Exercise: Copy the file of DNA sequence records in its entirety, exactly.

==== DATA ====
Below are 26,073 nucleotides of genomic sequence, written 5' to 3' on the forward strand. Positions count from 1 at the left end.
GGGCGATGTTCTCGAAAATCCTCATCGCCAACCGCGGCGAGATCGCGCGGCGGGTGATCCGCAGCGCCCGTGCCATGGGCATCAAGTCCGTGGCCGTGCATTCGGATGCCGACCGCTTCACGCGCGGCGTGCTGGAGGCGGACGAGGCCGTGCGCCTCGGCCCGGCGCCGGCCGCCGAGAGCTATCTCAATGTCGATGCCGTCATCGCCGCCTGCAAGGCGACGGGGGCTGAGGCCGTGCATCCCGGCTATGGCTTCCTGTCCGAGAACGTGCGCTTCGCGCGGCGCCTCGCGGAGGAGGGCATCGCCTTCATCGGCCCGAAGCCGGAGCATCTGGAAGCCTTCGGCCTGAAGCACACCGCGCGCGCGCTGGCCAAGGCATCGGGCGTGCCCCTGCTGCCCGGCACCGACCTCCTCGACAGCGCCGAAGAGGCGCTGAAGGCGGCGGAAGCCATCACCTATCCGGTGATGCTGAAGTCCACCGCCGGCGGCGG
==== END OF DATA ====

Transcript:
Below are 26,073 nucleotides of genomic sequence, written 5' to 3' on the forward strand. Positions count from 1 at the left end.
GGGCGATGTTCTCGAAAATCCTCATCGCCAACCGCGGCGAGATCGCGCGGCGGGTGATCCGCAGCGCCCGTGCCATGGGCATCAAGTCCGTGGCCGTGCATTCGGATGCCGACCGCTTCACGCGCGGCGTGCTGGAGGCGGACGAGGCCGTGCGCCTCGGCCCGGCGCCGGCCGCCGAGAGCTATCTCAATGTCGATGCCGTCATCGCCGCCTGCAAGGCGACGGGGGCTGAGGCCGTGCATCCCGGCTATGGCTTCCTGTCCGAGAACGTGCGCTTCGCGCGGCGCCTCGCGGAGGAGGGCATCGCCTTCATCGGCCCGAAGCCGGAGCATCTGGAAGCCTTCGGCCTGAAGCACACCGCGCGCGCGCTGGCCAAGGCATCGGGCGTGCCCCTGCTGCCCGGCACCGACCTCCTCGACAGCGCCGAAGAGGCGCTGAAGGCGGCGGAAGCCATCACCTATCCGGTGATGCTGAAGTCCACCGCCGGCGGCGG